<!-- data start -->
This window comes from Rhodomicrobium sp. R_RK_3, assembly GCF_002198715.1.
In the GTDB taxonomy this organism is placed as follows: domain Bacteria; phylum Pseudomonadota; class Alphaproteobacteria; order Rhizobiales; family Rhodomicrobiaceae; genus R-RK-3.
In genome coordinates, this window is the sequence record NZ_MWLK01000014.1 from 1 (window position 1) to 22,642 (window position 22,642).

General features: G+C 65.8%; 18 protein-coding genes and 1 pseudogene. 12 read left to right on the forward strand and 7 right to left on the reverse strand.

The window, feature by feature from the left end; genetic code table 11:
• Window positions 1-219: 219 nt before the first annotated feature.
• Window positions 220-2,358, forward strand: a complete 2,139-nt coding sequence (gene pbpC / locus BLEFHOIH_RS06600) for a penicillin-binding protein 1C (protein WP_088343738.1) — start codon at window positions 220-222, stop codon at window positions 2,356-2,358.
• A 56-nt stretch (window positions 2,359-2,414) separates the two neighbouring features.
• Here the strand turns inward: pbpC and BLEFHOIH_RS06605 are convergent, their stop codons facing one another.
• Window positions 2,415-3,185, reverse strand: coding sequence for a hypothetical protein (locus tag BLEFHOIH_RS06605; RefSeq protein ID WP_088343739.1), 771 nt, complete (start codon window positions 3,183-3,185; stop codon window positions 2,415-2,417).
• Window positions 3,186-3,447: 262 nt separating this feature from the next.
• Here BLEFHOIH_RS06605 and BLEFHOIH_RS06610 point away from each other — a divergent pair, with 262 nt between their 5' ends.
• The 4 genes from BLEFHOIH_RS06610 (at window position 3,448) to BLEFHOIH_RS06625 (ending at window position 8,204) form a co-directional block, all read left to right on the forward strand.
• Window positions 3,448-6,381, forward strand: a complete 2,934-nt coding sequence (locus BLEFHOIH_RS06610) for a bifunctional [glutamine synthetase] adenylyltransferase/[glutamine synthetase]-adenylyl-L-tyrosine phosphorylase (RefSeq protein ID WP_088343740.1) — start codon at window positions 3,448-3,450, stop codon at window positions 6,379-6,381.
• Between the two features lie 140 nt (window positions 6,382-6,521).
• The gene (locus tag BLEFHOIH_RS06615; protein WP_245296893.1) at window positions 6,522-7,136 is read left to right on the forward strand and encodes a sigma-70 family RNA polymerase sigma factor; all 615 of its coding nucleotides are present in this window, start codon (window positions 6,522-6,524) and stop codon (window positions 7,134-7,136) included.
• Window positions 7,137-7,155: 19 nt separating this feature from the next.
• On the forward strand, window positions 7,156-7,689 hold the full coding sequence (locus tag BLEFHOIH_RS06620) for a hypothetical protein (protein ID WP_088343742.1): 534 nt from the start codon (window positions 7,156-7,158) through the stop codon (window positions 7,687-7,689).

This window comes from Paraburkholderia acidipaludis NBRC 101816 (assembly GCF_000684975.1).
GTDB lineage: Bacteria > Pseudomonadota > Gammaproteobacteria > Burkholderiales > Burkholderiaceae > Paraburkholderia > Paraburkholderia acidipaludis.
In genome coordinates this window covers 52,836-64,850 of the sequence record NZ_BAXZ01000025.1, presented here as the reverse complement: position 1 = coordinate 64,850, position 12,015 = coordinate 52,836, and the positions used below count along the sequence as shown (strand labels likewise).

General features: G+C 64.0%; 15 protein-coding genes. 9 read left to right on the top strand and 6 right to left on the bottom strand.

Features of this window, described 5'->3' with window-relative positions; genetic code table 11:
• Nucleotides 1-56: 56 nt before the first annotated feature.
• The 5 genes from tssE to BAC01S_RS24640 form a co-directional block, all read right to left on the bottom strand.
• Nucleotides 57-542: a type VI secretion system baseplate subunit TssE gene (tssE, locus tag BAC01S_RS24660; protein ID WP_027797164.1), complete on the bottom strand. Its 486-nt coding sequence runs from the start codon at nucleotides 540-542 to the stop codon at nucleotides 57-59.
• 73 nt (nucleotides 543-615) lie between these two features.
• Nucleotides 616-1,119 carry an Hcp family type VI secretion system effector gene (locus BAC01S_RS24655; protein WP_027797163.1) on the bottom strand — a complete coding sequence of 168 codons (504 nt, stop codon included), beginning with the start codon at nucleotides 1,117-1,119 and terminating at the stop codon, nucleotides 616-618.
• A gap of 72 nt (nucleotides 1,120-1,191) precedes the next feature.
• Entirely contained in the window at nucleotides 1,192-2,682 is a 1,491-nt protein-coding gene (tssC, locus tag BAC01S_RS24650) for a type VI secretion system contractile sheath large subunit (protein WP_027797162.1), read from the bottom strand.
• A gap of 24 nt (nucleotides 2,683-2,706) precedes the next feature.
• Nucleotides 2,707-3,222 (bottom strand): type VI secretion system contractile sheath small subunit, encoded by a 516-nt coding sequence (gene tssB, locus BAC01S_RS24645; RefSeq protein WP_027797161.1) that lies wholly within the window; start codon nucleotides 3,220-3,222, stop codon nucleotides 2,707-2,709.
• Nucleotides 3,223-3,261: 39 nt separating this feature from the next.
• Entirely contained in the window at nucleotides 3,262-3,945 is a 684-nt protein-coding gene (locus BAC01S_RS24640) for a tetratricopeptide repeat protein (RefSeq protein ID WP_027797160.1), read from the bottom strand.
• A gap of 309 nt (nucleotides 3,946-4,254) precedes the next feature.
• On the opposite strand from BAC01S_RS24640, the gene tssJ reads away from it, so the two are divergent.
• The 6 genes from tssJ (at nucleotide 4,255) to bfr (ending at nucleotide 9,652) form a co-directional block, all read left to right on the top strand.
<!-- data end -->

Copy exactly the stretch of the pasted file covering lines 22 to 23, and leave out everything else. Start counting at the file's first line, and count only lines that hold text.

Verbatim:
General features: G+C 64.0%; 15 protein-coding genes. 9 read left to right on the top strand and 6 right to left on the bottom strand.

Features of this window, described 5'->3' with window-relative positions; genetic code table 11: